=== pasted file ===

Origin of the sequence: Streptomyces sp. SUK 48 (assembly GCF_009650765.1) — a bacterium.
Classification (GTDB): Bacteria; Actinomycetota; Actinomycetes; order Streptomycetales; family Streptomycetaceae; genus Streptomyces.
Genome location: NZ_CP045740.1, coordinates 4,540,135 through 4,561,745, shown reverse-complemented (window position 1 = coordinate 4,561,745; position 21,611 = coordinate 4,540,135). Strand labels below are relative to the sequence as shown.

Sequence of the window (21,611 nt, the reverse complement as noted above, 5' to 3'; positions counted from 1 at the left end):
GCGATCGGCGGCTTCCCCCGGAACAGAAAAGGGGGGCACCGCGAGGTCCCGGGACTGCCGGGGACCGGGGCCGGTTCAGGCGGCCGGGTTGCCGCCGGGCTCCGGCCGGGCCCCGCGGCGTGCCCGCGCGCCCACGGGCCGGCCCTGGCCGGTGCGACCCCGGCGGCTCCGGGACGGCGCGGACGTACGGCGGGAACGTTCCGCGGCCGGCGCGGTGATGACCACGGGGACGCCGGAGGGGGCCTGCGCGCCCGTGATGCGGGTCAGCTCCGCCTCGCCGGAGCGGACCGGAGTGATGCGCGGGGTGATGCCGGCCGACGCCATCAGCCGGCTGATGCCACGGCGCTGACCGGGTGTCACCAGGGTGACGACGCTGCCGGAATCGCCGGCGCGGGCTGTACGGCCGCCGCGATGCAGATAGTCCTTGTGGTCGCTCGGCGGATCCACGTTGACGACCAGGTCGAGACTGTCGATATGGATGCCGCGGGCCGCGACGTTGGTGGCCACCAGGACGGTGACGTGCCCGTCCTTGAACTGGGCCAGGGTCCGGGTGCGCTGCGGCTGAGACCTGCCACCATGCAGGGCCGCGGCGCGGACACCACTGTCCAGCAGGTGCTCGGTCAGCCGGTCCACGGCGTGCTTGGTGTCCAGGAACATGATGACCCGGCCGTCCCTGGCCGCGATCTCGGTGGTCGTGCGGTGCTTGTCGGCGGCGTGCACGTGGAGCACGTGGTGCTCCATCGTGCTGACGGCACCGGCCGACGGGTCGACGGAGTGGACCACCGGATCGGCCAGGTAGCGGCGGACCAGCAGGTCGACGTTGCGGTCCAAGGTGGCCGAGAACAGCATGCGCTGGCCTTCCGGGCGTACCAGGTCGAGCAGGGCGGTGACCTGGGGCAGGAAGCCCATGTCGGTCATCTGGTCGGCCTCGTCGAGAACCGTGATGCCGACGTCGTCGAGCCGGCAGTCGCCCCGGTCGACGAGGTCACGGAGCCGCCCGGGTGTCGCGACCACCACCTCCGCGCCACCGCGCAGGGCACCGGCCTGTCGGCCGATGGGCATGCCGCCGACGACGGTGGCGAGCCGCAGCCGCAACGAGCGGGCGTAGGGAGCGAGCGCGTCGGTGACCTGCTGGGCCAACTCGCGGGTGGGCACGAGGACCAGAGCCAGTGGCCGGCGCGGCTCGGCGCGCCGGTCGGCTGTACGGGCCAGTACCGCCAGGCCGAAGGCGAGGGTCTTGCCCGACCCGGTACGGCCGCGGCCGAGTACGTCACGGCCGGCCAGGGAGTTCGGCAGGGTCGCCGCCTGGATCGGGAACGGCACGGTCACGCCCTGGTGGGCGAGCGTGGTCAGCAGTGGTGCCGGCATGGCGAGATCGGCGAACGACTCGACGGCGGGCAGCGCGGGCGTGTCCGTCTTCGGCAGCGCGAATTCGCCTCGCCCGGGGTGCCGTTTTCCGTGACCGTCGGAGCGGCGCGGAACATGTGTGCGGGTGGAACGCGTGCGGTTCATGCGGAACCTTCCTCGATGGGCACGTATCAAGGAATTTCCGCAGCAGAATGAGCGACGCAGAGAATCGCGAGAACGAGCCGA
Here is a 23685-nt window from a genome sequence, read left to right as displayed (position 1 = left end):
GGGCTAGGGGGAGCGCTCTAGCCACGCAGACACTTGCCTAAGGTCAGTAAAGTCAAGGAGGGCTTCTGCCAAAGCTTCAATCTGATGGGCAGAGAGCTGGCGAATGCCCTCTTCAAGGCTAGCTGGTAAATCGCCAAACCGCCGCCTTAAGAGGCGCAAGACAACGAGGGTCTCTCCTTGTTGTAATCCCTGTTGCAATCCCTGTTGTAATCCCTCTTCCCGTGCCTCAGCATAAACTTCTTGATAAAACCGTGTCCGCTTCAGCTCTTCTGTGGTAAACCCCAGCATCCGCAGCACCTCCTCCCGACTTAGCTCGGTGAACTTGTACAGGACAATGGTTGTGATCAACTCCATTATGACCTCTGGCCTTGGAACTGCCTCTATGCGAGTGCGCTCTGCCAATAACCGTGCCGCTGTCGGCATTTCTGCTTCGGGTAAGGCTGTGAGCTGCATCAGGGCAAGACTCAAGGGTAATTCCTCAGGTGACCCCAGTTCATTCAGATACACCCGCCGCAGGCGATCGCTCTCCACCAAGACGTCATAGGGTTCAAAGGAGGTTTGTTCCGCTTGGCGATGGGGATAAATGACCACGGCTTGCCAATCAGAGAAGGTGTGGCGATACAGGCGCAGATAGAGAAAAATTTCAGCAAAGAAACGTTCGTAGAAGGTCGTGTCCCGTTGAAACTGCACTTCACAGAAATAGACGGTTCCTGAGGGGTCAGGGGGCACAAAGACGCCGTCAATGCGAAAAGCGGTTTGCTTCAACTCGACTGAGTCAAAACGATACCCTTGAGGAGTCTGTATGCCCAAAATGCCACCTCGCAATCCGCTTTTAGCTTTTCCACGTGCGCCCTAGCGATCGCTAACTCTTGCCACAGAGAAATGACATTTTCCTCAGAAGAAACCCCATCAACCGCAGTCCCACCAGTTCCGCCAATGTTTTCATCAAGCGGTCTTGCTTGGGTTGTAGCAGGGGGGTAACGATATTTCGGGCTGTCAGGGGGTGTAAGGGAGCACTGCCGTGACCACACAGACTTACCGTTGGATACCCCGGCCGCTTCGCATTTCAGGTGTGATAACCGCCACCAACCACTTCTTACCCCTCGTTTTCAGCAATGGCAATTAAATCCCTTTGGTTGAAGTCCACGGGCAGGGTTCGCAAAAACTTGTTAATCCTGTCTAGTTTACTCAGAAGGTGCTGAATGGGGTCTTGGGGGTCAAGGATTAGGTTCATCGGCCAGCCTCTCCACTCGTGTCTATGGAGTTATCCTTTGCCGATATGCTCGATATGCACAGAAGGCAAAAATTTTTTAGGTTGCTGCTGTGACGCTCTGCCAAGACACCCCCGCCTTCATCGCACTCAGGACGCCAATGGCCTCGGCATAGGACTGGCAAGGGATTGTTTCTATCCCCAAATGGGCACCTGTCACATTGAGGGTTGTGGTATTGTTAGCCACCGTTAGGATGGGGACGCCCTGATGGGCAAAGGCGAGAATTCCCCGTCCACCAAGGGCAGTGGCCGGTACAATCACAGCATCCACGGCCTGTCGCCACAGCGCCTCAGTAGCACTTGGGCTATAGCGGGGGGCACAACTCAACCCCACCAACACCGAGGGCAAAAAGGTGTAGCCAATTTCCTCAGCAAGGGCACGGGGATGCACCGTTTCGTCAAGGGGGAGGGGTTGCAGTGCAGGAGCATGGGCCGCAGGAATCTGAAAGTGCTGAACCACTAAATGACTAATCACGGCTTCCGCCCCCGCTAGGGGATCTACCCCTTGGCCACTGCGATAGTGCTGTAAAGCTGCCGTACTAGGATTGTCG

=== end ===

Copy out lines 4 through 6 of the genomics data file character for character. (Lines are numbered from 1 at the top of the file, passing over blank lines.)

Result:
Sequence of the window (21,611 nt, the reverse complement as noted above, 5' to 3'; positions counted from 1 at the left end):
GCGATCGGCGGCTTCCCCCGGAACAGAAAAGGGGGGCACCGCGAGGTCCCGGGACTGCCGGGGACCGGGGCCGGTTCAGGCGGCCGGGTTGCCGCCGGGCTCCGGCCGGGCCCCGCGGCGTGCCCGCGCGCCCACGGGCCGGCCCTGGCCGGTGCGACCCCGGCGGCTCCGGGACGGCGCGGACGTACGGCGGGAACGTTCCGCGGCCGGCGCGGTGATGACCACGGGGACGCCGGAGGGGGCCTGCGCGCCCGTGATGCGGGTCAGCTCCGCCTCGCCGGAGCGGACCGGAGTGATGCGCGGGGTGATGCCGGCCGACGCCATCAGCCGGCTGATGCCACGGCGCTGACCGGGTGTCACCAGGGTGACGACGCTGCCGGAATCGCCGGCGCGGGCTGTACGGCCGCCGCGATGCAGATAGTCCTTGTGGTCGCTCGGCGGATCCACGTTGACGACCAGGTCGAGACTGTCGATATGGATGCCGCGGGCCGCGACGTTGGTGGCCACCAGGACGGTGACGTGCCCGTCCTTGAACTGGGCCAGGGTCCGGGTGCGCTGCGGCTGAGACCTGCCACCATGCAGGGCCGCGGCGCGGACACCACTGTCCAGCAGGTGCTCGGTCAGCCGGTCCACGGCGTGCTTGGTGTCCAGGAACATGATGACCCGGCCGTCCCTGGCCGCGATCTCGGTGGTCGTGCGGTGCTTGTCGGCGGCGTGCACGTGGAGCACGTGGTGCTCCATCGTGCTGACGGCACCGGCCGACGGGTCGACGGAGTGGACCACCGGATCGGCCAGGTAGCGGCGGACCAGCAGGTCGACGTTGCGGTCCAAGGTGGCCGAGAACAGCATGCGCTGGCCTTCCGGGCGTACCAGGTCGAGCAGGGCGGTGACCTGGGGCAGGAAGCCCATGTCGGTCATCTGGTCGGCCTCGTCGAGAACCGTGATGCCGACGTCGTCGAGCCGGCAGTCGCCCCGGTCGACGAGGTCACGGAGCCGCCCGGGTGTCGCGACCACCACCTCCGCGCCACCGCGCAGGGCACCGGCCTGTCGGCCGATGGGCATGCCGCCGACGACGGTGGCGAGCCGCAGCCGCAACGAGCGGGCGTAGGGAGCGAGCGCGTCGGTGACCTGCTGGGCCAACTCGCGGGTGGGCACGAGGACCAGAGCCAGTGGCCGGCGCGGCTCGGCGCGCCGGTCGGCTGTACGGGCCAGTACCGCCAGGCCGAAGGCGAGGGTCTTGCCCGACCCGGTACGGCCGCGGCCGAGTACGTCACGGCCGGCCAGGGAGTTCGGCAGGGTCGCCGCCTGGATCGGGAACGGCACGGTCACGCCCTGGTGGGCGAGCGTGGTCAGCAGTGGTGCCGGCATGGCGAGATCGGCGAACGACTCGACGGCGGGCAGCGCGGGCGTGTCCGTCTTCGGCAGCGCGAATTCGCCTCGCCCGGGGTGCCGTTTTCCGTGACCGTCGGAGCGGCGCGGAACATGTGTGCGGGTGGAACGCGTGCGGTTCATGCGGAACCTTCCTCGATGGGCACGTATCAAGGAATTTCCGCAGCAGAATGAGCGACGCAGAGAATCGCGAGAACGAGCCGA
Here is a 23685-nt window from a genome sequence, read left to right as displayed (position 1 = left end):